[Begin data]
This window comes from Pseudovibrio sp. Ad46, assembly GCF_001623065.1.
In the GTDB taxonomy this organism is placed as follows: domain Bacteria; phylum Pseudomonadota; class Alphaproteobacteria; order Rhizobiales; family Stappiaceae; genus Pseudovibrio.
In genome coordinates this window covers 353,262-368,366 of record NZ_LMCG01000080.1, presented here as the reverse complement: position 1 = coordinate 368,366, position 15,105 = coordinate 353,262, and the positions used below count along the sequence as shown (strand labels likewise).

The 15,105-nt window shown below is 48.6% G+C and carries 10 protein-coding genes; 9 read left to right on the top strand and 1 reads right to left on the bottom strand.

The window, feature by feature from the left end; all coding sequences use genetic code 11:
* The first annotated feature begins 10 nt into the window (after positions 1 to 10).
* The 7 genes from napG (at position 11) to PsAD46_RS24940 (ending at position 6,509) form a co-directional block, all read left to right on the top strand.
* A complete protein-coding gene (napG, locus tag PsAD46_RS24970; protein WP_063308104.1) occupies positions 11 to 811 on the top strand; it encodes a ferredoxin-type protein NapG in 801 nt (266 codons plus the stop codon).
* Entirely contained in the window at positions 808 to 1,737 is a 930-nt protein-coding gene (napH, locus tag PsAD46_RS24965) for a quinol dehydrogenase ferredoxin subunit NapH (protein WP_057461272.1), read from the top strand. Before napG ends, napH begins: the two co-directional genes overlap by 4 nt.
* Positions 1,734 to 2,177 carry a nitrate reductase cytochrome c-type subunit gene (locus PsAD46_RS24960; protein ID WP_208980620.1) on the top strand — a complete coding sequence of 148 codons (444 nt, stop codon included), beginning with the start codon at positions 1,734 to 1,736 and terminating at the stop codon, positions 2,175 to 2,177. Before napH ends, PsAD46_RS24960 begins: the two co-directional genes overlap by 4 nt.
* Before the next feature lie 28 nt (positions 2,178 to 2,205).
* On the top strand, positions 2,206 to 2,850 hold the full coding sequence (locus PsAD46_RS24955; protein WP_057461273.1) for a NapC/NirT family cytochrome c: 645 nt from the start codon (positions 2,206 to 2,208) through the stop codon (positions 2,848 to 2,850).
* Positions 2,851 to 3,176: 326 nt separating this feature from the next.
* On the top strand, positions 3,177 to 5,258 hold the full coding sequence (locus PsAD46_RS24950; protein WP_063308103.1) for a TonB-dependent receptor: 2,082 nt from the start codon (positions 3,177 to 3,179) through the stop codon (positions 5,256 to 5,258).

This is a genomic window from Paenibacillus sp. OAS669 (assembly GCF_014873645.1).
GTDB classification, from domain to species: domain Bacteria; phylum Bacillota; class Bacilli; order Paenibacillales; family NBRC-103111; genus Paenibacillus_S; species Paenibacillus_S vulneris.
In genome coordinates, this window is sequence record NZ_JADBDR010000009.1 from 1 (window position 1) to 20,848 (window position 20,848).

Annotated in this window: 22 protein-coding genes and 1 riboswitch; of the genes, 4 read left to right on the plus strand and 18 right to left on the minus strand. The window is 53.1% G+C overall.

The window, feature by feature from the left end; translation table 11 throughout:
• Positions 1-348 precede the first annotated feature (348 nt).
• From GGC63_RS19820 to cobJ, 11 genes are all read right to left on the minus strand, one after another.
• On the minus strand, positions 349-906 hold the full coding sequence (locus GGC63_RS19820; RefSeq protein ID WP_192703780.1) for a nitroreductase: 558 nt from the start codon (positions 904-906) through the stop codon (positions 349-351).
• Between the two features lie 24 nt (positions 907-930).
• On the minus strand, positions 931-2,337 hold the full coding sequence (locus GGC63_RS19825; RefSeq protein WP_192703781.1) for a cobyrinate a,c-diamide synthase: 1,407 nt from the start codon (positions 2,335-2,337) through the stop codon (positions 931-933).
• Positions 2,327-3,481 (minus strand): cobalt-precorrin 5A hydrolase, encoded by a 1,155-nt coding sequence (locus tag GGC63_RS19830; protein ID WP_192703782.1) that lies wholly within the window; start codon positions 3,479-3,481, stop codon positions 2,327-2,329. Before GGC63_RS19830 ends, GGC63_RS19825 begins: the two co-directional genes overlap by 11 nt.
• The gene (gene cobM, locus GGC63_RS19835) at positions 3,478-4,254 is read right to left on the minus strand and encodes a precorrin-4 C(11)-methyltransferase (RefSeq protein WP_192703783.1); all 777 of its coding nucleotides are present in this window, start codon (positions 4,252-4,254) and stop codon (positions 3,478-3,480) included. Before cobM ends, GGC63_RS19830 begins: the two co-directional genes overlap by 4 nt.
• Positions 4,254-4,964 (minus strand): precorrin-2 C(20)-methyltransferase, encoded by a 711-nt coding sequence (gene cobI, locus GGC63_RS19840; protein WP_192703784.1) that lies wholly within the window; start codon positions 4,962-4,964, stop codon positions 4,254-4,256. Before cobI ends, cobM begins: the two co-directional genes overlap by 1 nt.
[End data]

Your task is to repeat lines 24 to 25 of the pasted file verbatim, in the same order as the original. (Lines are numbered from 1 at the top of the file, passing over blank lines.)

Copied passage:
• On the minus strand, positions 931-2,337 hold the full coding sequence (locus GGC63_RS19825; RefSeq protein WP_192703781.1) for a cobyrinate a,c-diamide synthase: 1,407 nt from the start codon (positions 2,335-2,337) through the stop codon (positions 931-933).
• Positions 2,327-3,481 (minus strand): cobalt-precorrin 5A hydrolase, encoded by a 1,155-nt coding sequence (locus tag GGC63_RS19830; protein ID WP_192703782.1) that lies wholly within the window; start codon positions 3,479-3,481, stop codon positions 2,327-2,329. Before GGC63_RS19830 ends, GGC63_RS19825 begins: the two co-directional genes overlap by 11 nt.